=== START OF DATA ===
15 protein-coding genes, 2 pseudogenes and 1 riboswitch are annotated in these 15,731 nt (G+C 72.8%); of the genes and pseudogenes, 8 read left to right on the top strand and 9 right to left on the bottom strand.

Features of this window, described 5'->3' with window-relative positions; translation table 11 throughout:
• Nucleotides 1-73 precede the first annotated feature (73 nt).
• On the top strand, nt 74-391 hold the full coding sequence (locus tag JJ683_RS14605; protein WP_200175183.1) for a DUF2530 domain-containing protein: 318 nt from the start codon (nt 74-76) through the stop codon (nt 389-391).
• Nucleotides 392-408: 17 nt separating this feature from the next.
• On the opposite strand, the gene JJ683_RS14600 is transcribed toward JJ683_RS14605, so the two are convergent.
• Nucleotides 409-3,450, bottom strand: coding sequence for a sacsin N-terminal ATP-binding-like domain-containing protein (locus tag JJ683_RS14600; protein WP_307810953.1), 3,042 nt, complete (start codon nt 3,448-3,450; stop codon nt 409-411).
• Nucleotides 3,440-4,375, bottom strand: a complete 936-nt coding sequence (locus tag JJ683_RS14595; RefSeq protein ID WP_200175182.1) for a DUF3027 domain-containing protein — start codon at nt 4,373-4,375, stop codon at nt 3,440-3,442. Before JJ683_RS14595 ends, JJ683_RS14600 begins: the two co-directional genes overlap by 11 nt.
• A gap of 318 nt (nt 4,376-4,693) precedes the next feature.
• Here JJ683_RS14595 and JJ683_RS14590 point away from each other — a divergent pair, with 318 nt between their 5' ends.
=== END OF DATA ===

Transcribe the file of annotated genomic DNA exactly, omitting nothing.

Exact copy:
15 protein-coding genes, 2 pseudogenes and 1 riboswitch are annotated in these 15,731 nt (G+C 72.8%); of the genes and pseudogenes, 8 read left to right on the top strand and 9 right to left on the bottom strand.

Features of this window, described 5'->3' with window-relative positions; translation table 11 throughout:
• Nucleotides 1-73 precede the first annotated feature (73 nt).
• On the top strand, nt 74-391 hold the full coding sequence (locus tag JJ683_RS14605; protein WP_200175183.1) for a DUF2530 domain-containing protein: 318 nt from the start codon (nt 74-76) through the stop codon (nt 389-391).
• Nucleotides 392-408: 17 nt separating this feature from the next.
• On the opposite strand, the gene JJ683_RS14600 is transcribed toward JJ683_RS14605, so the two are convergent.
• Nucleotides 409-3,450, bottom strand: coding sequence for a sacsin N-terminal ATP-binding-like domain-containing protein (locus tag JJ683_RS14600; protein WP_307810953.1), 3,042 nt, complete (start codon nt 3,448-3,450; stop codon nt 409-411).
• Nucleotides 3,440-4,375, bottom strand: a complete 936-nt coding sequence (locus tag JJ683_RS14595; RefSeq protein ID WP_200175182.1) for a DUF3027 domain-containing protein — start codon at nt 4,373-4,375, stop codon at nt 3,440-3,442. Before JJ683_RS14595 ends, JJ683_RS14600 begins: the two co-directional genes overlap by 11 nt.
• A gap of 318 nt (nt 4,376-4,693) precedes the next feature.
• Here JJ683_RS14595 and JJ683_RS14590 point away from each other — a divergent pair, with 318 nt between their 5' ends.